Virginia Military Institute - Bomb Yearbook (Lexington, VA)

 - Class of 1929

Page 1 of 394

 

Virginia Military Institute - Bomb Yearbook (Lexington, VA) online yearbook collection, 1929 Edition, Cover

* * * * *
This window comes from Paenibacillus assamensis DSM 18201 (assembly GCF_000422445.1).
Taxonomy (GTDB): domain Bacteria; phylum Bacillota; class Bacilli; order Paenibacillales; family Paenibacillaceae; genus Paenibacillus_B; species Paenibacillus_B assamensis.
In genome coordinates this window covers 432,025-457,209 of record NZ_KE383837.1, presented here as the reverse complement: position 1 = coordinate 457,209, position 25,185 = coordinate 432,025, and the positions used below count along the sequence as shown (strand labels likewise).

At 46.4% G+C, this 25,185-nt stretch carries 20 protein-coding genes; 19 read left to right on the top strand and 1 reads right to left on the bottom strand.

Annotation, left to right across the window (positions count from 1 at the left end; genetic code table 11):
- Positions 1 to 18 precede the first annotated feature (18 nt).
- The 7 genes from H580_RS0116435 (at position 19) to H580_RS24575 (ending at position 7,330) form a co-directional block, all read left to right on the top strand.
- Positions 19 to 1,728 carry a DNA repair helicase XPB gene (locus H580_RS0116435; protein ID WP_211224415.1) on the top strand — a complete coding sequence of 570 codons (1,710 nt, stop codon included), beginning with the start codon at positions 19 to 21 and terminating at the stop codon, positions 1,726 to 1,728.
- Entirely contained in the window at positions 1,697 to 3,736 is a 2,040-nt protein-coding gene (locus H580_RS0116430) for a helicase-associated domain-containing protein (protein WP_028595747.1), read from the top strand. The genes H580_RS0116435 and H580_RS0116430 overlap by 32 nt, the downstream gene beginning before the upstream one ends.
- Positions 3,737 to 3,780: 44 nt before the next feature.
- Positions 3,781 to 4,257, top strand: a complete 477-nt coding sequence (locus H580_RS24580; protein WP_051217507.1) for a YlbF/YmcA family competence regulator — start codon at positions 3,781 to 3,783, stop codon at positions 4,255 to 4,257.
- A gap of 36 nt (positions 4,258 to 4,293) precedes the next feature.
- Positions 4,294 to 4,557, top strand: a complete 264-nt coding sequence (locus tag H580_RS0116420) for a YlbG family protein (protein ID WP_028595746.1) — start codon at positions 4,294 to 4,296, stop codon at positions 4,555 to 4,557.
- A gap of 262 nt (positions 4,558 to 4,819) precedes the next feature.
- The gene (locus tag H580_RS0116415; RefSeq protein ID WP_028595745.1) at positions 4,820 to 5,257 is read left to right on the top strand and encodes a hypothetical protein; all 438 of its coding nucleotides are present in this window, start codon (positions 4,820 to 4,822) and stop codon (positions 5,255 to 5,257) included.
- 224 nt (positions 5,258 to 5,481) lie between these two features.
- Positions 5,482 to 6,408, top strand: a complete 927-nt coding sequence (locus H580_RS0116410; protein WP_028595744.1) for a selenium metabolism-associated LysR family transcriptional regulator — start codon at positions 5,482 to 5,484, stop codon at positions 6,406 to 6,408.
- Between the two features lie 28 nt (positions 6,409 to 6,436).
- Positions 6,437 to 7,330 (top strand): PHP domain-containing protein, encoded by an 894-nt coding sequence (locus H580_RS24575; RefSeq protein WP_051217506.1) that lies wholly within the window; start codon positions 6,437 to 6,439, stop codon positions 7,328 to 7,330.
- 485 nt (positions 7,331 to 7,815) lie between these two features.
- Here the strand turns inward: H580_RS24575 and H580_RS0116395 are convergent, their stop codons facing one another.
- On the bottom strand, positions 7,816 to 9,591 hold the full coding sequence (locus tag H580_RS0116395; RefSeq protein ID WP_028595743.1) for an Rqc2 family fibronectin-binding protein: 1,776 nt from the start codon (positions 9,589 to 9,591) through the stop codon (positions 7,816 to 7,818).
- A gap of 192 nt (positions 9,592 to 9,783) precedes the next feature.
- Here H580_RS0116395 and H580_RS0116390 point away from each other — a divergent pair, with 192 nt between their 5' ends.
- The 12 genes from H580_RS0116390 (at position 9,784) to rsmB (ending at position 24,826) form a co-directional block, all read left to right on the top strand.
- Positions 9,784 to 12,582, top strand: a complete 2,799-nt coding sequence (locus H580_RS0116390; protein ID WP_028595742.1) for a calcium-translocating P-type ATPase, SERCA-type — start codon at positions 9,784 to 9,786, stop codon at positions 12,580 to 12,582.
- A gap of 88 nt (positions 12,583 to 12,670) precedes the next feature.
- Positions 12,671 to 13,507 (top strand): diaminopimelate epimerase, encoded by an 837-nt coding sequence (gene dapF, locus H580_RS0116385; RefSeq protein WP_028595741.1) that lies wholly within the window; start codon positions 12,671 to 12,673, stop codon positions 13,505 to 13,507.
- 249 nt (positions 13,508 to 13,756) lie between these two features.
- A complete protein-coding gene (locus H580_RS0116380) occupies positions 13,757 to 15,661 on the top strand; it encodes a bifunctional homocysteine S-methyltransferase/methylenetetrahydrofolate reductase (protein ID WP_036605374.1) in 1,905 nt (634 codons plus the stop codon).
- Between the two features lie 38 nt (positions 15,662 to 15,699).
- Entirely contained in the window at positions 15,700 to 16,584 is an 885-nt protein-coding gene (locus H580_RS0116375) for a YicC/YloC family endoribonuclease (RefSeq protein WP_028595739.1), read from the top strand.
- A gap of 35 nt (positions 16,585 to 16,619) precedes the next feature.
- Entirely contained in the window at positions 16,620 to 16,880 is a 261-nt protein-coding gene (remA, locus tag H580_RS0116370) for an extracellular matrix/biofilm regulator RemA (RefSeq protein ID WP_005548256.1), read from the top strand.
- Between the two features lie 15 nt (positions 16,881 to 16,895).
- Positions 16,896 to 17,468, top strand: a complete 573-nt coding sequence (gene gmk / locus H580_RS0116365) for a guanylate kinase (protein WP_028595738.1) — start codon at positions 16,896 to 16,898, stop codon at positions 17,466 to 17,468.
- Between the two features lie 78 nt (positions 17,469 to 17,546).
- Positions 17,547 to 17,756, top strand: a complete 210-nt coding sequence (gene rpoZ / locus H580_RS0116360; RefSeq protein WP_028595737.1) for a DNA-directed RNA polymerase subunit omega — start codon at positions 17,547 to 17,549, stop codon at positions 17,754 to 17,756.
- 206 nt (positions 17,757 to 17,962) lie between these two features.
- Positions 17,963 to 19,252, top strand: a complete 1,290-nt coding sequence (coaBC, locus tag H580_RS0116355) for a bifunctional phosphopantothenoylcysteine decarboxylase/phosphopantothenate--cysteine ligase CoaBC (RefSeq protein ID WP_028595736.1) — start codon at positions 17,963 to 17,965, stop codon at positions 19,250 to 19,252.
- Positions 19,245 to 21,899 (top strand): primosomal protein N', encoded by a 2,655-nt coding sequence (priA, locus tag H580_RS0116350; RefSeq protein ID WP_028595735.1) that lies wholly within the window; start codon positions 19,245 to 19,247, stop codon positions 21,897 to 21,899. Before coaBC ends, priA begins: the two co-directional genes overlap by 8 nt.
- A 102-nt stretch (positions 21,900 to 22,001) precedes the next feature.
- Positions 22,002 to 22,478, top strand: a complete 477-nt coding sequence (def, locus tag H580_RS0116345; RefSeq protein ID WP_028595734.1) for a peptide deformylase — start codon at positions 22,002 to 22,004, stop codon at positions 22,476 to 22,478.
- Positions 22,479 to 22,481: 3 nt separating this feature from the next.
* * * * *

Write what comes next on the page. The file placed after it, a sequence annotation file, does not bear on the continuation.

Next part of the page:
Cover



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Text from Pages 1 - 394 of the 1929 volume: